Task 1 How to Use Blending Modes

Blending modes are one of the fastest ways to experiment with imaging effects in your Photoshop files. Think of them as preset functions that apply a range of imaging effects that standard Photoshop commands can't touch. The basic function of a blending mode is to compare two sets of pixel data and combine them in different ways. Although I could write an entire chapter on exactly how these options work, 99 percent of Photoshop users simply experiment until they get an effect they like.

  1. Blending Modes in Layers Palette

    Select Window, Layers to open the Layers palette. The Blending Mode drop-down menu is at the top of the palette. Highlight a layer tile in the list and click and hold the menu to select one of the modes. The contents of the selected layer are compared with all the layers below it to achieve the result. Keep in mind that you cannot apply a blending mode to the Background layer.

    graphics/p13_01fig01.jpg

  2. Blending Modes in Paint Tools

    You can select any of the paint or shape tools and apply them using the blending modes. With the tool selected, select an option from the Mode menu in the Options bar. This approach to modes compares the values from the paint color or source data (if you're using the Clone Stamp or History Brush tool) with the underlying image. Blending modes are available with the following tools: Airbrush, Paintbrush, Clone Stamp, History Brush, Gradient, and Shape.

    graphics/p13_01fig02.jpg

  3. Blending Modes with Filters

    After applying a filter, select Edit, Fade <filter name>. The Fade dialog box opens with an Opacity slider and a Mode menu. Select the desired mode from the menu and click OK to apply the effect. This approach to modes compares the original image data with the results of the filter effect.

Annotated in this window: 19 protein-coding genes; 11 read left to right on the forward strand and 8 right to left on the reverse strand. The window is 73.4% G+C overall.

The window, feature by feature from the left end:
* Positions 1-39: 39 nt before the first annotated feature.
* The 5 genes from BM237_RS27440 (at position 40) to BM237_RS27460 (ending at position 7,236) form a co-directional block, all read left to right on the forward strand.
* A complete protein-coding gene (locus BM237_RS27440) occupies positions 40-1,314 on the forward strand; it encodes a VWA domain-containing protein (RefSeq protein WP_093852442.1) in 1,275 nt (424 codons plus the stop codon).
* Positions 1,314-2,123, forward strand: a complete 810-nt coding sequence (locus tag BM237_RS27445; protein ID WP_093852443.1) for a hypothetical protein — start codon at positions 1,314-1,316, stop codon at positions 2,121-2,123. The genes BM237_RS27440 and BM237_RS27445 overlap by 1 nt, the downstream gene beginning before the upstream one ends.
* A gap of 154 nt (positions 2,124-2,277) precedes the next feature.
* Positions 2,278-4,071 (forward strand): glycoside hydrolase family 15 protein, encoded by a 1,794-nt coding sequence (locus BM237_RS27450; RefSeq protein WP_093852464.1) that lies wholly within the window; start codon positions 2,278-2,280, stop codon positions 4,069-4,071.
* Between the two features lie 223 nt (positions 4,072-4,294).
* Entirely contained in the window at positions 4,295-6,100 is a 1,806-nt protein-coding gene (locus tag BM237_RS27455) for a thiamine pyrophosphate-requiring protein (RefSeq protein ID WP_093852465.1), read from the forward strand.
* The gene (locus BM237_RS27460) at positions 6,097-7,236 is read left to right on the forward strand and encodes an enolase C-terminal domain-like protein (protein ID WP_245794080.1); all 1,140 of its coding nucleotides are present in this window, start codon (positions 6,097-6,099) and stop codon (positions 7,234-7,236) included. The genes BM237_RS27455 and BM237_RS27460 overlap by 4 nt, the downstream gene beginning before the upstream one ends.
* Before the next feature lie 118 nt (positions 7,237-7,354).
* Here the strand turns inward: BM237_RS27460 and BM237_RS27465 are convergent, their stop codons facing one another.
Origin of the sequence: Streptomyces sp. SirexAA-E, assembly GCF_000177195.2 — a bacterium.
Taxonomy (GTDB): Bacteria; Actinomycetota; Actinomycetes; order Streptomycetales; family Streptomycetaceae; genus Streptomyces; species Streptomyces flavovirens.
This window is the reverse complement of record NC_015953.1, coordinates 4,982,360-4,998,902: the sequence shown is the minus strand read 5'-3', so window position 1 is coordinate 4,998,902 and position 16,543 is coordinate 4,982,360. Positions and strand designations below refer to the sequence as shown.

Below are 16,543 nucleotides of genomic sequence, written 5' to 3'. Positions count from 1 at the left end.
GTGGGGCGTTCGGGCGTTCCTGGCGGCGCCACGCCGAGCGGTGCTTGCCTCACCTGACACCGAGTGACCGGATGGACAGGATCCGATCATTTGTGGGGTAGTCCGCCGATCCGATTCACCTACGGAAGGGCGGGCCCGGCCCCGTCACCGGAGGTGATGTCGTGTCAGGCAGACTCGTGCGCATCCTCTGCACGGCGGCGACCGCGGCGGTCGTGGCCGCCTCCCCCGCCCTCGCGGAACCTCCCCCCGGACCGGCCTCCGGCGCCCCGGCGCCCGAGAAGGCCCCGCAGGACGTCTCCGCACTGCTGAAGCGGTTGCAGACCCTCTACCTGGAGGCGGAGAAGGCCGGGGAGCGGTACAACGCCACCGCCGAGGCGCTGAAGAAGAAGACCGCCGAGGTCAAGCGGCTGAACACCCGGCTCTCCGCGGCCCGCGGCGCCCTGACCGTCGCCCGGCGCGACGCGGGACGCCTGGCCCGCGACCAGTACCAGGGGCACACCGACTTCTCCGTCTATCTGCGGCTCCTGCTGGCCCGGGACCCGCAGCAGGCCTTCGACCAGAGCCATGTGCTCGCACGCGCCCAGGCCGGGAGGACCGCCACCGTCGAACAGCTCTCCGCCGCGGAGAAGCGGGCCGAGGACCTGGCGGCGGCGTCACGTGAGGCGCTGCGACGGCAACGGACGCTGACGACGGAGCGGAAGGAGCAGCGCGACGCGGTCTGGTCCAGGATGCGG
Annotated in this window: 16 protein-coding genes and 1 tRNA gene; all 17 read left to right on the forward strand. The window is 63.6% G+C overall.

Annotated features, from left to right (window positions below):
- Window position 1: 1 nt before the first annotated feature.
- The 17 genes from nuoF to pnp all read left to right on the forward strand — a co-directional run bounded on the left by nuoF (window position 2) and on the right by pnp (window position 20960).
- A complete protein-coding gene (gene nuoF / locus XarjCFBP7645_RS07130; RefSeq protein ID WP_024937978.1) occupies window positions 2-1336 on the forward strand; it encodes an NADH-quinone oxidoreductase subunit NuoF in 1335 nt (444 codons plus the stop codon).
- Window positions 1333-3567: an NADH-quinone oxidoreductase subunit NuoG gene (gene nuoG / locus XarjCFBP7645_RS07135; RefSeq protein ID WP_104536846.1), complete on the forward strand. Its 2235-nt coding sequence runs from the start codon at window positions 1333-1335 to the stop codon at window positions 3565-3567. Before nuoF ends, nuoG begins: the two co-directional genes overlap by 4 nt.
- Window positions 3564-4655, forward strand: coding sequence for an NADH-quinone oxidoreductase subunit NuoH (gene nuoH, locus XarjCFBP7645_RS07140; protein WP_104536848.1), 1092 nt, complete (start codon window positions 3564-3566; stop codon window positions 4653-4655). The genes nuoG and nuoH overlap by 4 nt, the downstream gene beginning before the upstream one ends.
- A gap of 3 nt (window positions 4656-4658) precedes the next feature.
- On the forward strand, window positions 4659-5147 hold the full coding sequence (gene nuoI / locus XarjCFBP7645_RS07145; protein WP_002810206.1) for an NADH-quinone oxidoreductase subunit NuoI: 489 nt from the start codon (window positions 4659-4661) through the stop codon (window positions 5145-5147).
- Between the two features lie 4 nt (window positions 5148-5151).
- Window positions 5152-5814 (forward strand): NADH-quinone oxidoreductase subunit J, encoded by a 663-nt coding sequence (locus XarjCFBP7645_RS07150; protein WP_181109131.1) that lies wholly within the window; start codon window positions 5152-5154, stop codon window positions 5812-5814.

graphics/p13_01fig03.jpg

  4. Blending Modes with Fills

    Select Edit, Fill to launch the Fill dialog box. Select Foreground Color or Background Color from the Use menu and then select the desired blending mode from the Mode menu. If you want, you can enter a percentage value in the Opacity text box to apply the mode with a degree of transparency. This approach to modes compares the current foreground or background color with the image.

    graphics/p13_01fig04.jpg

  5. Blending Modes with Pattern Fills

    Select Edit, Fill to launch the Fill dialog box. Select Pattern from the Use menu and select a pattern preset from the Custom Pattern list. Choose the desired blending mode from the Mode menu. If you want, enter a percentage value in the Opacity text box to apply the mode with a degree of transparency. This approach to modes compares the pattern values with the image.

    graphics/p13_01fig05.jpg

  6. Blending Modes with History

    Follow the steps in Part 8, Task 4, "How to Use the History Brush," to set the History source in the History palette. Then select Edit, Fill to launch the Fill dialog box. Select History from the Use menu and select the blending mode from the Mode menu. If you want, enter a percentage value in the Opacity text box to apply the mode with a degree of transparency. This approach to modes compares the selected history state with the image.

    graphics/p13_01fig06.jpg

How-To Hints

Blending Modes with Tone and Color Adjustments

Because a blending mode requires the comparison of two sets of data, it's not possible to apply modes when using the color and tone adjustments found in the Image, Adjustments menu. However, you can create an adjustment layer and apply a blending mode to that layer as described in Step 1. This achieves the same result and also provides the flexibility of being able to hide or move the layer.

Blending with the Liquify Command

You can also fade and blend the Liquify command. After applying the Liquify command (Filter, Liquify), select Edit, Fade Liquify to launch the Fade dialog box. Select the desired mode and opacity and click OK.



     
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